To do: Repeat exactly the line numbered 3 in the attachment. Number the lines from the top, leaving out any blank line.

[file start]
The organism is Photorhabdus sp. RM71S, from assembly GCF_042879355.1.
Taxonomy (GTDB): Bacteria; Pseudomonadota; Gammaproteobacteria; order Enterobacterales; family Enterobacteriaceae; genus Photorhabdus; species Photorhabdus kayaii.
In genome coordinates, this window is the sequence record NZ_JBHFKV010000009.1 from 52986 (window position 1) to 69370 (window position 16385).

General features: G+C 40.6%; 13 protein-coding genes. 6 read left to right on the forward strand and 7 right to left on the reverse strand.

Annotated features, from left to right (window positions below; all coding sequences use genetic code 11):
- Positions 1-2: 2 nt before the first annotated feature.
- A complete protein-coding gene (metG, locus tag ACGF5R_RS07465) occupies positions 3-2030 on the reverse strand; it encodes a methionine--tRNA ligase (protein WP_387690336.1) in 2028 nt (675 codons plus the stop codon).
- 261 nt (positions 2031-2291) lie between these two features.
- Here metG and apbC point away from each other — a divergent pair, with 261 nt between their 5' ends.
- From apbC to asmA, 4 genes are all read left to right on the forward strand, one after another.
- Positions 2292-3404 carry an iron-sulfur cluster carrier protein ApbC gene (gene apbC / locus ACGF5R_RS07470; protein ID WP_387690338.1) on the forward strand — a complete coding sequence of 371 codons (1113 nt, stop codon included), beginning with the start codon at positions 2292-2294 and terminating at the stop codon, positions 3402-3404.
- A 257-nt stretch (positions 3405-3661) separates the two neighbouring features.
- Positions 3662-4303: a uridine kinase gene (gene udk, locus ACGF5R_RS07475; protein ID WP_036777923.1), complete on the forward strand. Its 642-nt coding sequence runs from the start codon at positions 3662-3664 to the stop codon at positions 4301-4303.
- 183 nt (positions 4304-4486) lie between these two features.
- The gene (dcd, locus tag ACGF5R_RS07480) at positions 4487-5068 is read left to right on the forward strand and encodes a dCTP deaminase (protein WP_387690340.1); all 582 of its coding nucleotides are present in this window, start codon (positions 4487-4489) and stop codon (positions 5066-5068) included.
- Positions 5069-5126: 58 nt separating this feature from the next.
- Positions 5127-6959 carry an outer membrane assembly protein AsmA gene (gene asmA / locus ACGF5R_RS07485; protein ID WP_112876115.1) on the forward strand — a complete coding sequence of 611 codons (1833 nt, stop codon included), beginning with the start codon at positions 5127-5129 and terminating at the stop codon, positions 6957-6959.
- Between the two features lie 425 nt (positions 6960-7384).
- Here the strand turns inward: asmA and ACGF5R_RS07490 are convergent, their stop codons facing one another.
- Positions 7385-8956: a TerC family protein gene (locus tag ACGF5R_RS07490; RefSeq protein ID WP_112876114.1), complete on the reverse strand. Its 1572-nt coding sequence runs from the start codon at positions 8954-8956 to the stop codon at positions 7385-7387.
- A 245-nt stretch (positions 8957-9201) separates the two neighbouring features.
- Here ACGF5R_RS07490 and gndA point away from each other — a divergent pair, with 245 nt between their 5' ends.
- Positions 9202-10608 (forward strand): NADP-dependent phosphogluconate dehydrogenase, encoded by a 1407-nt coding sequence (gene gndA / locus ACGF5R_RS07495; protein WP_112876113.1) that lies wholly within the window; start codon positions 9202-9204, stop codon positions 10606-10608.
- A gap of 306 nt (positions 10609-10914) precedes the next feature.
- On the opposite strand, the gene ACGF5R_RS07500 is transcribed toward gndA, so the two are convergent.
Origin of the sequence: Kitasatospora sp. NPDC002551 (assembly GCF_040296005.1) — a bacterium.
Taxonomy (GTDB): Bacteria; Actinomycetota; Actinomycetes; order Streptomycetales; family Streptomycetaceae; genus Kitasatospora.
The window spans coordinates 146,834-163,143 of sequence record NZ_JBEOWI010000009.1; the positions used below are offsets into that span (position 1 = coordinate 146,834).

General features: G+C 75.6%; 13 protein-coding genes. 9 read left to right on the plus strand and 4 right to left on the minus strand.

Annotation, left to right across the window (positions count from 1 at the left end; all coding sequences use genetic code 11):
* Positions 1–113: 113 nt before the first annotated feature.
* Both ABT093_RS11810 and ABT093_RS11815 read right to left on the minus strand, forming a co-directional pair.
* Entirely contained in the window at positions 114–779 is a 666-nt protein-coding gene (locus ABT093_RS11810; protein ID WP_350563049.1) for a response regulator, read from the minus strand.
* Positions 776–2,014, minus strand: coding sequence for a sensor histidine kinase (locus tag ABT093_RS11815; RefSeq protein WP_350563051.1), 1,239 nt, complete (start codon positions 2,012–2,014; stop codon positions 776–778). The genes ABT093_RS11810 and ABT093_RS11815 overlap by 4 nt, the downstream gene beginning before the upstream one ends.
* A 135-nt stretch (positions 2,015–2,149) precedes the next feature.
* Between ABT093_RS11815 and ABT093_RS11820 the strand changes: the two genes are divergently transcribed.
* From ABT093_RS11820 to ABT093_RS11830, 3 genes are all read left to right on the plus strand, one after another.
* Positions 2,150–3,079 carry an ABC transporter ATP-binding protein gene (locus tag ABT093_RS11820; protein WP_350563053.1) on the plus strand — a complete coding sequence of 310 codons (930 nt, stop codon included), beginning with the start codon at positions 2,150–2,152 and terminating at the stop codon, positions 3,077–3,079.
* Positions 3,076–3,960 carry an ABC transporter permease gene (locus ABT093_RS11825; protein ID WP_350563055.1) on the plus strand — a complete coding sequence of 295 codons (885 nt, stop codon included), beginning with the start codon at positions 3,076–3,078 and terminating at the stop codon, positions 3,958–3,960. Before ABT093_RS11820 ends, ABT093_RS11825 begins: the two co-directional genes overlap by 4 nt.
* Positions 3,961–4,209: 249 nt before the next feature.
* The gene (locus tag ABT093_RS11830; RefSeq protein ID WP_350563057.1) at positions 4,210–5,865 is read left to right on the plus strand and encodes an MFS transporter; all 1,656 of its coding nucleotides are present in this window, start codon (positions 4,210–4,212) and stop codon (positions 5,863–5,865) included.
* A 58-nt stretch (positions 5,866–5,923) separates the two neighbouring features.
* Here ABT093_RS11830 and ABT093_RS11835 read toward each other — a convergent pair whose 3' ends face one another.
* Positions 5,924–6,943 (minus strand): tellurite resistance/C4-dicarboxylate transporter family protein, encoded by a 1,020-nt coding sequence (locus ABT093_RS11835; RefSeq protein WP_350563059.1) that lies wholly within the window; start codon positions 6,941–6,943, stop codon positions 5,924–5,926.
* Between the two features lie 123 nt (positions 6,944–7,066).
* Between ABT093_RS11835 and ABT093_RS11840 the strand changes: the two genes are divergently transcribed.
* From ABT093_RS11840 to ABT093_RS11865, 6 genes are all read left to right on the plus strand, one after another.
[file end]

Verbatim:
In genome coordinates, this window is the sequence record NZ_JBHFKV010000009.1 from 52986 (window position 1) to 69370 (window position 16385).